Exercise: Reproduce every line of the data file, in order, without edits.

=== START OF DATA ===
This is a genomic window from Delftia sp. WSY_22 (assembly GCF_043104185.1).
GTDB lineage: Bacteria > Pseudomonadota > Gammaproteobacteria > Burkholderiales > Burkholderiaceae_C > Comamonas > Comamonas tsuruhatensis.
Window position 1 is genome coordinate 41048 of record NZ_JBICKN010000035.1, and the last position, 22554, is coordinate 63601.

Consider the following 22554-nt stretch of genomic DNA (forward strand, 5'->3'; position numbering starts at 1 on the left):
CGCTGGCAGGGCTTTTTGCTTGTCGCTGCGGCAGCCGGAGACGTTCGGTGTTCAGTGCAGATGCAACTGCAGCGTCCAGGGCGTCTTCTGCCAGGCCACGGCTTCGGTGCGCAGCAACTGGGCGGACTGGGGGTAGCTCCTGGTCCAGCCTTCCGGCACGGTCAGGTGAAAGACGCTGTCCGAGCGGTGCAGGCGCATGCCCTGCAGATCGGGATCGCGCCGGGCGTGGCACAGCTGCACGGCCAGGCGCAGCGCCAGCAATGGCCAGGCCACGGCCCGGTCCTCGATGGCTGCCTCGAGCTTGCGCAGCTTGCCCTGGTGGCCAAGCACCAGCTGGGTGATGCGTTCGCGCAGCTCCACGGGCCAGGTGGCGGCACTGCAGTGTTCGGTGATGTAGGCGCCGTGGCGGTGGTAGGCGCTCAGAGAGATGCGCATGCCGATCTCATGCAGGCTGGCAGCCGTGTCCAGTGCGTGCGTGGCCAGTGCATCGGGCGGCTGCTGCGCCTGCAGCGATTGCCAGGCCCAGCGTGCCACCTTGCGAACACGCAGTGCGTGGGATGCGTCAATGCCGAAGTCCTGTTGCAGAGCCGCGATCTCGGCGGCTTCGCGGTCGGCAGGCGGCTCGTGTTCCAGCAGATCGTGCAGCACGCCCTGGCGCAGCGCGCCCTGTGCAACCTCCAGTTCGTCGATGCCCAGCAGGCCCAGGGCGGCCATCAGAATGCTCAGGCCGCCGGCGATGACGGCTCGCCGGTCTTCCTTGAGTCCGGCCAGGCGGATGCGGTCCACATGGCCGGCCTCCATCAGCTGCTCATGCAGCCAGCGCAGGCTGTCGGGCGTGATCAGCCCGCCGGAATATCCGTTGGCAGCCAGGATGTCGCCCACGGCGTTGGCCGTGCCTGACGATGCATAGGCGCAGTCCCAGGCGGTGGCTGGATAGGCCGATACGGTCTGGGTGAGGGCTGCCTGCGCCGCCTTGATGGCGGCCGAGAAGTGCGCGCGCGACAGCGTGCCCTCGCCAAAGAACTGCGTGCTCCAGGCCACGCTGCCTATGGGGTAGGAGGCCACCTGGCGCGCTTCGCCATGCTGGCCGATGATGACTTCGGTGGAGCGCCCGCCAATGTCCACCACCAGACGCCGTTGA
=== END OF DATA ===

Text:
This is a genomic window from Delftia sp. WSY_22 (assembly GCF_043104185.1).
GTDB lineage: Bacteria > Pseudomonadota > Gammaproteobacteria > Burkholderiales > Burkholderiaceae_C > Comamonas > Comamonas tsuruhatensis.
Window position 1 is genome coordinate 41048 of record NZ_JBICKN010000035.1, and the last position, 22554, is coordinate 63601.

Consider the following 22554-nt stretch of genomic DNA (forward strand, 5'->3'; position numbering starts at 1 on the left):
CGCTGGCAGGGCTTTTTGCTTGTCGCTGCGGCAGCCGGAGACGTTCGGTGTTCAGTGCAGATGCAACTGCAGCGTCCAGGGCGTCTTCTGCCAGGCCACGGCTTCGGTGCGCAGCAACTGGGCGGACTGGGGGTAGCTCCTGGTCCAGCCTTCCGGCACGGTCAGGTGAAAGACGCTGTCCGAGCGGTGCAGGCGCATGCCCTGCAGATCGGGATCGCGCCGGGCGTGGCACAGCTGCACGGCCAGGCGCAGCGCCAGCAATGGCCAGGCCACGGCCCGGTCCTCGATGGCTGCCTCGAGCTTGCGCAGCTTGCCCTGGTGGCCAAGCACCAGCTGGGTGATGCGTTCGCGCAGCTCCACGGGCCAGGTGGCGGCACTGCAGTGTTCGGTGATGTAGGCGCCGTGGCGGTGGTAGGCGCTCAGAGAGATGCGCATGCCGATCTCATGCAGGCTGGCAGCCGTGTCCAGTGCGTGCGTGGCCAGTGCATCGGGCGGCTGCTGCGCCTGCAGCGATTGCCAGGCCCAGCGTGCCACCTTGCGAACACGCAGTGCGTGGGATGCGTCAATGCCGAAGTCCTGTTGCAGAGCCGCGATCTCGGCGGCTTCGCGGTCGGCAGGCGGCTCGTGTTCCAGCAGATCGTGCAGCACGCCCTGGCGCAGCGCGCCCTGTGCAACCTCCAGTTCGTCGATGCCCAGCAGGCCCAGGGCGGCCATCAGAATGCTCAGGCCGCCGGCGATGACGGCTCGCCGGTCTTCCTTGAGTCCGGCCAGGCGGATGCGGTCCACATGGCCGGCCTCCATCAGCTGCTCATGCAGCCAGCGCAGGCTGTCGGGCGTGATCAGCCCGCCGGAATATCCGTTGGCAGCCAGGATGTCGCCCACGGCGTTGGCCGTGCCTGACGATGCATAGGCGCAGTCCCAGGCGGTGGCTGGATAGGCCGATACGGTCTGGGTGAGGGCTGCCTGCGCCGCCTTGATGGCGGCCGAGAAGTGCGCGCGCGACAGCGTGCCCTCGCCAAAGAACTGCGTGCTCCAGGCCACGCTGCCTATGGGGTAGGAGGCCACCTGGCGCGCTTCGCCATGCTGGCCGATGATGACTTCGGTGGAGCGCCCGCCAATGTCCACCACCAGACGCCGTTGA